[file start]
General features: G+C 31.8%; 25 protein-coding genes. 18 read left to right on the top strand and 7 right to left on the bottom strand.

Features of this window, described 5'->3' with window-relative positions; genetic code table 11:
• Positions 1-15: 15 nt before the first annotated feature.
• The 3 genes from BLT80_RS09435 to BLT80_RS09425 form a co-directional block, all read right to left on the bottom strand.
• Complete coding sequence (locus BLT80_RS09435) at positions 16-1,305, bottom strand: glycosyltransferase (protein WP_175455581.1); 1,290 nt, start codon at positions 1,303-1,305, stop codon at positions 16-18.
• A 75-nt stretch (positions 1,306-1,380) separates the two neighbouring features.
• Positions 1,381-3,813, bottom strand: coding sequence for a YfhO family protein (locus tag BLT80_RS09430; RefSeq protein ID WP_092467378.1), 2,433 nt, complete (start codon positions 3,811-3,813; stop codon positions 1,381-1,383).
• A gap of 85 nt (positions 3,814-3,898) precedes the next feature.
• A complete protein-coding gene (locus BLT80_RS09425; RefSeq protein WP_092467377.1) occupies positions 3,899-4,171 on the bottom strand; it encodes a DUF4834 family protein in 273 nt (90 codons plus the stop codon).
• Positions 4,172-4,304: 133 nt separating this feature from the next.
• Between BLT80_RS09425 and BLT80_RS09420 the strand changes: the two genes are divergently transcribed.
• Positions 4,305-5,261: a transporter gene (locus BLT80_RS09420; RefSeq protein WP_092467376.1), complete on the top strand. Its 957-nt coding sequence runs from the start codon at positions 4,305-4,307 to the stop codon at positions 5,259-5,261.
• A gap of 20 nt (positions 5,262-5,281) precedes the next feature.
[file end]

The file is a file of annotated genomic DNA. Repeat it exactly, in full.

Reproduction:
General features: G+C 31.8%; 25 protein-coding genes. 18 read left to right on the top strand and 7 right to left on the bottom strand.

Features of this window, described 5'->3' with window-relative positions; genetic code table 11:
• Positions 1-15: 15 nt before the first annotated feature.
• The 3 genes from BLT80_RS09435 to BLT80_RS09425 form a co-directional block, all read right to left on the bottom strand.
• Complete coding sequence (locus BLT80_RS09435) at positions 16-1,305, bottom strand: glycosyltransferase (protein WP_175455581.1); 1,290 nt, start codon at positions 1,303-1,305, stop codon at positions 16-18.
• A 75-nt stretch (positions 1,306-1,380) separates the two neighbouring features.
• Positions 1,381-3,813, bottom strand: coding sequence for a YfhO family protein (locus tag BLT80_RS09430; RefSeq protein ID WP_092467378.1), 2,433 nt, complete (start codon positions 3,811-3,813; stop codon positions 1,381-1,383).
• A gap of 85 nt (positions 3,814-3,898) precedes the next feature.
• A complete protein-coding gene (locus BLT80_RS09425; RefSeq protein WP_092467377.1) occupies positions 3,899-4,171 on the bottom strand; it encodes a DUF4834 family protein in 273 nt (90 codons plus the stop codon).
• Positions 4,172-4,304: 133 nt separating this feature from the next.
• Between BLT80_RS09425 and BLT80_RS09420 the strand changes: the two genes are divergently transcribed.
• Positions 4,305-5,261: a transporter gene (locus BLT80_RS09420; RefSeq protein WP_092467376.1), complete on the top strand. Its 957-nt coding sequence runs from the start codon at positions 4,305-4,307 to the stop codon at positions 5,259-5,261.
• A gap of 20 nt (positions 5,262-5,281) precedes the next feature.